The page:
Haskell Indian Nations University in Lawrence, Kansas, often lives in the shadow of its nearby neighbor, the University of Kansas. For those studying the intricacies of Native American history and Indigenous studies in North America, few higher learning institutions rival Haskell’s reputation. One crucial voice amongst the college’s many educators is Citizen Potawatomi Nation member Eric Anderson, a Nadeau family descendant.
Today, Anderson works in what he considers his hometown. Though he moved around a bit as a child, including stints in Oklahoma, he graduated from high school in Lawrence, Kansas.
The areas in and around Topeka, Kansas, share deep ties to Potawatomi history, with the then-Mission Band and Prairie Band eventually settling there in the middle of the 19th century. Anderson did not grow up in what some may consider a “traditional” household, even though he grew up near the two tribes’ historic jurisdictions.
“We knew we were Citizen Potawatomi, but the real connection came from my grandfather,” Anderson said.
His grandfather’s interest in the family’s Tribal past came as a result of his service in the Pacific Theater in World War II.
“Interactions with Indigenous cultures in the Pacific piqued his interest,” Anderson said. “He was a medical doctor but also read widely into anthropology, which may be where I get it from.”
Childhood visits south to Yukon, Oklahoma, to see his grandparents proved the building blocks for Anderson’s academic and professional path.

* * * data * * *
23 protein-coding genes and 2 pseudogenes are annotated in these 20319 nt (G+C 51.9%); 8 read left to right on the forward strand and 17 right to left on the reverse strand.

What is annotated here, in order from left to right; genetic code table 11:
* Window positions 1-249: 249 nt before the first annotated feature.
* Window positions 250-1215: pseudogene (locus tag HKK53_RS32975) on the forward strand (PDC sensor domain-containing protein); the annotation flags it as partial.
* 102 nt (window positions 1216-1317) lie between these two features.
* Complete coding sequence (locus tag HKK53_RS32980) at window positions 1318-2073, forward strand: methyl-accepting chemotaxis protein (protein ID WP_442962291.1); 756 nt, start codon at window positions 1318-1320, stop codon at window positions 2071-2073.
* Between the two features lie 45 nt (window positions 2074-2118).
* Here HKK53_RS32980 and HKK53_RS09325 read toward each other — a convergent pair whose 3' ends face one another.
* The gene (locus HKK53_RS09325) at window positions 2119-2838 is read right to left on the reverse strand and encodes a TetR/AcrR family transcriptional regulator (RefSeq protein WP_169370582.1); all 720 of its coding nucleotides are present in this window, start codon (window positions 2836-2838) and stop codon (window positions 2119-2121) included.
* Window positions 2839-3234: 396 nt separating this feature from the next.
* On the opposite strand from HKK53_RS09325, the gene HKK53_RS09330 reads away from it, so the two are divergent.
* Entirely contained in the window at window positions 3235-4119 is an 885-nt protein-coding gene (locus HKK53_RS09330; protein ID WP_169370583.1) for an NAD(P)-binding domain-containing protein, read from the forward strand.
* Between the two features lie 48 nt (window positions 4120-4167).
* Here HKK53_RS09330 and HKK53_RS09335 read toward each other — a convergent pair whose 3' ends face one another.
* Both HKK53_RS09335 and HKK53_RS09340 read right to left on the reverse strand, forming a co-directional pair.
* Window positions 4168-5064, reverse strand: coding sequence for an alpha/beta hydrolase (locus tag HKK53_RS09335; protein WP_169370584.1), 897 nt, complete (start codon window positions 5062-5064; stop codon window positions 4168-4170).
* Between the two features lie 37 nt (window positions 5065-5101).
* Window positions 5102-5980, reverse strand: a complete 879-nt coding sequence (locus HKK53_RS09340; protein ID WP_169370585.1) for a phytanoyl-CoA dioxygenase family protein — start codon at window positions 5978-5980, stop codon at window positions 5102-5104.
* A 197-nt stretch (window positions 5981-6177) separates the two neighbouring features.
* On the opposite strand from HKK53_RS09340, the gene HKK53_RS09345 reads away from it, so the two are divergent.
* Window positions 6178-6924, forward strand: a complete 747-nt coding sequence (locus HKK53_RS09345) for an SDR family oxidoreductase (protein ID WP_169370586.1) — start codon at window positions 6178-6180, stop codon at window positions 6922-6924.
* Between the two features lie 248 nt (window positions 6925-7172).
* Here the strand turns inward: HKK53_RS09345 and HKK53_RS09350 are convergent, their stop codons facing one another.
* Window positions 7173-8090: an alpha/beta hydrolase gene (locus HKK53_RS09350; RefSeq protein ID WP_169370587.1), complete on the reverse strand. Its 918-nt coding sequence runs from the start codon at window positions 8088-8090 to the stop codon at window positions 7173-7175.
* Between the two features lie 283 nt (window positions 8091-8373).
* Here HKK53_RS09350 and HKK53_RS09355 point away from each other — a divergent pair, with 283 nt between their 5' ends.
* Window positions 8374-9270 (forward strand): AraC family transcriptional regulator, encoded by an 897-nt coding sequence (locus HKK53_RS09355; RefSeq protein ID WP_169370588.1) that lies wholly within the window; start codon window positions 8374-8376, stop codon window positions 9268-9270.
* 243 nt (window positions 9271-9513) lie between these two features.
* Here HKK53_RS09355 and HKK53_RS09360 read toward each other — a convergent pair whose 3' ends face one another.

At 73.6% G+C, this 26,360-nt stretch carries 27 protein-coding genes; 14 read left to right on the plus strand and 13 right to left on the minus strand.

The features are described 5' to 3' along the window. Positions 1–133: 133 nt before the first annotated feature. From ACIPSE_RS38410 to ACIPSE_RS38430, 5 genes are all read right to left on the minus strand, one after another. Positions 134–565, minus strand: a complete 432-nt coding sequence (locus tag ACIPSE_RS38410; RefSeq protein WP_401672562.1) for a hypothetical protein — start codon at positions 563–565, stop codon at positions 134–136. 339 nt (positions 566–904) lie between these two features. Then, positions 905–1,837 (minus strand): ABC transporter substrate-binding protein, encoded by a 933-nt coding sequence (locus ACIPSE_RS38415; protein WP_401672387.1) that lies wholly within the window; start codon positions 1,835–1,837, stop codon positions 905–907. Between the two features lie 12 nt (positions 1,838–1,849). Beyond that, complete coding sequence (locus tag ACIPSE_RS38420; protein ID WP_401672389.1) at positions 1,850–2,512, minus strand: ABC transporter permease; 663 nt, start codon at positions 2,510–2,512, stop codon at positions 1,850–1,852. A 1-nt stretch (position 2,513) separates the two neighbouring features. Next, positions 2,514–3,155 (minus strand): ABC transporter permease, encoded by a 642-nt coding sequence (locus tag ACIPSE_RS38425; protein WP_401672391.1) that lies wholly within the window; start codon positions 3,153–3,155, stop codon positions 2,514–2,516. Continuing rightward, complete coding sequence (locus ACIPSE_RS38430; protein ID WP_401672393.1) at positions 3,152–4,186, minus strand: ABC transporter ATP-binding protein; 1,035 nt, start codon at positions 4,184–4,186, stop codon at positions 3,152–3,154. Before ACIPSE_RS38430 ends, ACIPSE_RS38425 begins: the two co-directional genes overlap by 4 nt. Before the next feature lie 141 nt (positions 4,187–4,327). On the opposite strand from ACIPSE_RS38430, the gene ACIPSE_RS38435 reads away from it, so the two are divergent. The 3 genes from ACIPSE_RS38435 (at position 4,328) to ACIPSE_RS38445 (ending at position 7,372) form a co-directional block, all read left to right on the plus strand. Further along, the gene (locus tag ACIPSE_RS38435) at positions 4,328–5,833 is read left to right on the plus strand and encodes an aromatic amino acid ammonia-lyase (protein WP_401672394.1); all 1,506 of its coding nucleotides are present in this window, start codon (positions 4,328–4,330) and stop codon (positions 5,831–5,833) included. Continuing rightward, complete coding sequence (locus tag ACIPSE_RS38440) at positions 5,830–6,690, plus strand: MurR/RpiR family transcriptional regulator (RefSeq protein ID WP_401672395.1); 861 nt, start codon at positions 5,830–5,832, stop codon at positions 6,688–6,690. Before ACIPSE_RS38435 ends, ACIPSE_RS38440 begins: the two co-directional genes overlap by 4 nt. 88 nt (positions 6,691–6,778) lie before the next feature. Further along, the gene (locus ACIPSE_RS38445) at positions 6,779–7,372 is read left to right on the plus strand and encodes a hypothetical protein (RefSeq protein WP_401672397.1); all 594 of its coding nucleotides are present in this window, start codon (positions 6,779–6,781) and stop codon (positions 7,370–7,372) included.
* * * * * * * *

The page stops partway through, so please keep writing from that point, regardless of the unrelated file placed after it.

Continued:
While he had opportunities to study outside of his home state of Kansas, including Harvard’s Kennedy School of Government, Anderson found the pull of being close to home a powerful draw. That, and the then-price of tuition at Harvard — approximately $16,000 per semester — was daunting.
“I can’t even imagine what it costs now,” Anderson said. “So, I stayed in Lawrence.”
At the University of Kansas, Anderson’s undergraduate studies focused on political science and philosophy. As graduation approached, he became increasingly drawn to the studies of a well-known professor Rita Napier, Ph.D.
Widely recognized for her expertise of the American West, Native American history and Kansas, Napier also established KU’s first program for Native American history.
Under her tutelage, Anderson undertook graduate and doctoral degrees, completing the latter in 2009. He focused on the relationships between the United States and the Indigenous societies it encountered. With his political science and philosophy background, Anderson enjoyed focusing on historical intersections of the federal and tribal governments in American history.
Upon completion of his MA, Anderson joined Haskell Indian Nations University as an adjunct professor. Today he is an instructor in the school’s Indigenous and American Indian Studies Department and is an expert on Haskell’s own long and complicated history. He oversees the work of students taking part in the KU-Haskell bridge program on Native American history in the state as well as an American Indian film studies course. Additionally he supervises internships in the Indigenous and American Indian Studies curriculum. Anderson is most passionate about the senior capstone project course he instructs.
“Seeing these seniors at the end of their time, how they’ve grown and put the knowledge they’ve gained to the test in the capstone, is something I really enjoy,” Anderson said.